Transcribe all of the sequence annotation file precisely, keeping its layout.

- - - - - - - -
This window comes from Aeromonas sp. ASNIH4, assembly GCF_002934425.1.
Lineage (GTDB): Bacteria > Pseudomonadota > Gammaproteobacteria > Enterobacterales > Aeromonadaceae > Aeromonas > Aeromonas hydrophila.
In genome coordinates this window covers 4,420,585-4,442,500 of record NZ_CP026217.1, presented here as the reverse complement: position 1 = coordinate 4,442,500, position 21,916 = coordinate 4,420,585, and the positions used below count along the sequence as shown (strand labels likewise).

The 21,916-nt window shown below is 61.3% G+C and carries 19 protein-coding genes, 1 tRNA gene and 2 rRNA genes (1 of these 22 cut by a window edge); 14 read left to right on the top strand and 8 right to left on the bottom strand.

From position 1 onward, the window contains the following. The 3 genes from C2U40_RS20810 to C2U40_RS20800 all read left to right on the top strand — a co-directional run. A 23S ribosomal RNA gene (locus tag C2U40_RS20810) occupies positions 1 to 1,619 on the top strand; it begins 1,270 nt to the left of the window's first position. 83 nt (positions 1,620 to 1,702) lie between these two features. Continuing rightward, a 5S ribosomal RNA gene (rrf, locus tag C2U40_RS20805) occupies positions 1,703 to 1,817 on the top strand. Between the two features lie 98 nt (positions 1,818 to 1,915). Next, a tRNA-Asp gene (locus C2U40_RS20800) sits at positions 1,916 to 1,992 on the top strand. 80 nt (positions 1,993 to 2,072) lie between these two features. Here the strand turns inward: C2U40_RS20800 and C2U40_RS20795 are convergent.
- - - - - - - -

This window comes from Aeromonas sp. ASNIH4, assembly GCF_002934425.1.
Lineage (GTDB): Bacteria > Pseudomonadota > Gammaproteobacteria > Enterobacterales > Aeromonadaceae > Aeromonas > Aeromonas hydrophila.
In genome coordinates this window covers 4,420,585-4,442,500 of record NZ_CP026217.1, presented here as the reverse complement: position 1 = coordinate 4,442,500, position 21,916 = coordinate 4,420,585, and the positions used below count along the sequence as shown (strand labels likewise).

The 21,916-nt window shown below is 61.3% G+C and carries 19 protein-coding genes, 1 tRNA gene and 2 rRNA genes (1 of these 22 cut by a window edge); 14 read left to right on the top strand and 8 right to left on the bottom strand.

From position 1 onward, the window contains the following. The 3 genes from C2U40_RS20810 to C2U40_RS20800 all read left to right on the top strand — a co-directional run. A 23S ribosomal RNA gene (locus tag C2U40_RS20810) occupies positions 1 to 1,619 on the top strand; it begins 1,270 nt to the left of the window's first position. 83 nt (positions 1,620 to 1,702) lie between these two features. Continuing rightward, a 5S ribosomal RNA gene (rrf, locus tag C2U40_RS20805) occupies positions 1,703 to 1,817 on the top strand. Between the two features lie 98 nt (positions 1,818 to 1,915). Next, a tRNA-Asp gene (locus C2U40_RS20800) sits at positions 1,916 to 1,992 on the top strand. 80 nt (positions 1,993 to 2,072) lie between these two features. Here the strand turns inward: C2U40_RS20800 and C2U40_RS20795 are convergent.